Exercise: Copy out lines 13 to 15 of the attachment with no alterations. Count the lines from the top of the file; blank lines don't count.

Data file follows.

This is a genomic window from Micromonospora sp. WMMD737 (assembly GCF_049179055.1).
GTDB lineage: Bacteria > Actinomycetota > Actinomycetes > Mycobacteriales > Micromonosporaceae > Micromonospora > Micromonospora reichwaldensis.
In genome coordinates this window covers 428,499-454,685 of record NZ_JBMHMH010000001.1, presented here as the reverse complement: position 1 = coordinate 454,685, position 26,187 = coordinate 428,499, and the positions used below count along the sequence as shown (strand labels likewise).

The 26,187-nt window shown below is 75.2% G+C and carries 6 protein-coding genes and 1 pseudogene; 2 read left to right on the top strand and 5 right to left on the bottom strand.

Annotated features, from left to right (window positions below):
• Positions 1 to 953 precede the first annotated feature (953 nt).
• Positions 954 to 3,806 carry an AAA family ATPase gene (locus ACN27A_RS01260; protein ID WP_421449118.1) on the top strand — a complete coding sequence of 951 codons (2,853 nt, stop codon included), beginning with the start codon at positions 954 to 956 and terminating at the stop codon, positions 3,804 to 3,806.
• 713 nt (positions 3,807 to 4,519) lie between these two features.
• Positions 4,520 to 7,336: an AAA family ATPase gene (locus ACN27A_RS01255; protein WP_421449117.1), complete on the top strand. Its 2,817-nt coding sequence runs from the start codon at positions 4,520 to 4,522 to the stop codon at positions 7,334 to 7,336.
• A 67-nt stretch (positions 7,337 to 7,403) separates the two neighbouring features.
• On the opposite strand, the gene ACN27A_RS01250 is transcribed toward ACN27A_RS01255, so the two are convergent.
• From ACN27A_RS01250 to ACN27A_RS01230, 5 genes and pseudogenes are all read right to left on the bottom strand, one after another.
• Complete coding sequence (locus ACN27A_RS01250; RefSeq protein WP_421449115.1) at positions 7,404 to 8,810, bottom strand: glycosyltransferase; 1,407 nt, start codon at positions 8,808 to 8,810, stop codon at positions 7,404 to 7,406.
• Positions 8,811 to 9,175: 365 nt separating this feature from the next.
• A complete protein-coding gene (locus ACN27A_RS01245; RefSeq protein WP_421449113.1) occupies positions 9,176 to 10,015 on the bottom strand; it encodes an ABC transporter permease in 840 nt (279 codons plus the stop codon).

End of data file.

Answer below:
• Complete coding sequence (locus ACN27A_RS01250; RefSeq protein WP_421449115.1) at positions 7,404 to 8,810, bottom strand: glycosyltransferase; 1,407 nt, start codon at positions 8,808 to 8,810, stop codon at positions 7,404 to 7,406.
• Positions 8,811 to 9,175: 365 nt separating this feature from the next.
• A complete protein-coding gene (locus ACN27A_RS01245; RefSeq protein WP_421449113.1) occupies positions 9,176 to 10,015 on the bottom strand; it encodes an ABC transporter permease in 840 nt (279 codons plus the stop codon).